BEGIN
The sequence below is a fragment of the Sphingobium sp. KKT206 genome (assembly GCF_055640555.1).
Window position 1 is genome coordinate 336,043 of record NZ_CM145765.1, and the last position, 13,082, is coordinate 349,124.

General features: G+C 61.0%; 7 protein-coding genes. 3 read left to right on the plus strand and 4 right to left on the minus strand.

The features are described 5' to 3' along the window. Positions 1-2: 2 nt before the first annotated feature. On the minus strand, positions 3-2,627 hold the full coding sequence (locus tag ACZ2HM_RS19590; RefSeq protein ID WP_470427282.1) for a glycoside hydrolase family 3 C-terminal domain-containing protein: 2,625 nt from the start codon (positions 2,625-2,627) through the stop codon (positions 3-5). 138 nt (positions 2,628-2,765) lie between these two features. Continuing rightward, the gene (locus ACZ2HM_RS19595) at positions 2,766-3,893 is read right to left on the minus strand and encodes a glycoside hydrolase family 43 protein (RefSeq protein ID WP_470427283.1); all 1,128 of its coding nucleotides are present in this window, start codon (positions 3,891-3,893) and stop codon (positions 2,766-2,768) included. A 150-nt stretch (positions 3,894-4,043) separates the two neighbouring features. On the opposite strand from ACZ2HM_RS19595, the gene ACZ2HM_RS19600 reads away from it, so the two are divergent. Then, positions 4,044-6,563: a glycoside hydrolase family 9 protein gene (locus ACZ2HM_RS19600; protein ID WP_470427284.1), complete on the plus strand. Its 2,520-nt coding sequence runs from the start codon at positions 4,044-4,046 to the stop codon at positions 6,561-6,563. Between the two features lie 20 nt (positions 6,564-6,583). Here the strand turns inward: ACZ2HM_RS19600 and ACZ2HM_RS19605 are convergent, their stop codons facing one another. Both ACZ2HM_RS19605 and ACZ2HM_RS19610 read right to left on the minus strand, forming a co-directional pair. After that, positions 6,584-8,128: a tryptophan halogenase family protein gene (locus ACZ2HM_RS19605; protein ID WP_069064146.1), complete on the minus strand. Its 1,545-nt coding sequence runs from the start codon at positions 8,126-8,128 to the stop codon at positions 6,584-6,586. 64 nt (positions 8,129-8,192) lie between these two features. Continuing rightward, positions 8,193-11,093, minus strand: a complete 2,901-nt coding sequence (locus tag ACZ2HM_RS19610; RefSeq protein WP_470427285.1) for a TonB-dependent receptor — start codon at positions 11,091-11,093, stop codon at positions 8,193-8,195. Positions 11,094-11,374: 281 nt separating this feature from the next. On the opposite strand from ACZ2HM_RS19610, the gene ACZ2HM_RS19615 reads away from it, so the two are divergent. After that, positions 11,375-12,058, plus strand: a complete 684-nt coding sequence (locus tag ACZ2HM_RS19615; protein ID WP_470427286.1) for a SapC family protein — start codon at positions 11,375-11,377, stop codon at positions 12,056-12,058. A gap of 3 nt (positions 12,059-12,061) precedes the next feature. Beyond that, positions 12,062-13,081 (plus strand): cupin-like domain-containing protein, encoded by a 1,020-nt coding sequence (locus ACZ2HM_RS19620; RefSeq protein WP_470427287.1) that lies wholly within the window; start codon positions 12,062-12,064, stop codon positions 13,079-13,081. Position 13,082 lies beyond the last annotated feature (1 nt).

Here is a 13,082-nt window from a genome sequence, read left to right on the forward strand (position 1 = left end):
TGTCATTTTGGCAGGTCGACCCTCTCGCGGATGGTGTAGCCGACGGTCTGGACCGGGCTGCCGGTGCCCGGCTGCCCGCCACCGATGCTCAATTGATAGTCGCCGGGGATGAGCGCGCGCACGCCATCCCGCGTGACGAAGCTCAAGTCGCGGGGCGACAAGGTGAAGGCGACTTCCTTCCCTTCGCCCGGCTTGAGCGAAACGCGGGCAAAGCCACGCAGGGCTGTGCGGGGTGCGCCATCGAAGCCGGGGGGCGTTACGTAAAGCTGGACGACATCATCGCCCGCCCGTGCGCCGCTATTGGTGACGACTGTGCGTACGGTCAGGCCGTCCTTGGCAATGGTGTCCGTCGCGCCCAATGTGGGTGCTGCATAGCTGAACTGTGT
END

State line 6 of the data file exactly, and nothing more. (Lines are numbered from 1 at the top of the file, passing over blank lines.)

TGTCATTTTGGCAGGTCGACCCTCTCGCGGATGGTGTAGCCGACGGTCTGGACCGGGCTGCCGGTGCCCGGCTGCCCGCCACCGATGCTCAATTGATAGTCGCCGGGGATGAGCGCGCGCACGCCATCCCGCGTGACGAAGCTCAAGTCGCGGGGCGACAAGGTGAAGGCGACTTCCTTCCCTTCGCCCGGCTTGAGCGAAACGCGGGCAAAGCCACGCAGGGCTGTGCGGGGTGCGCCATCGAAGCCGGGGGGCGTTACGTAAAGCTGGACGACATCATCGCCCGCCCGTGCGCCGCTATTGGTGACGACTGTGCGTACGGTCAGGCCGTCCTTGGCAATGGTGTCCGTCGCGCCCAATGTGGGTGCTGCATAGCTGAACTGTGT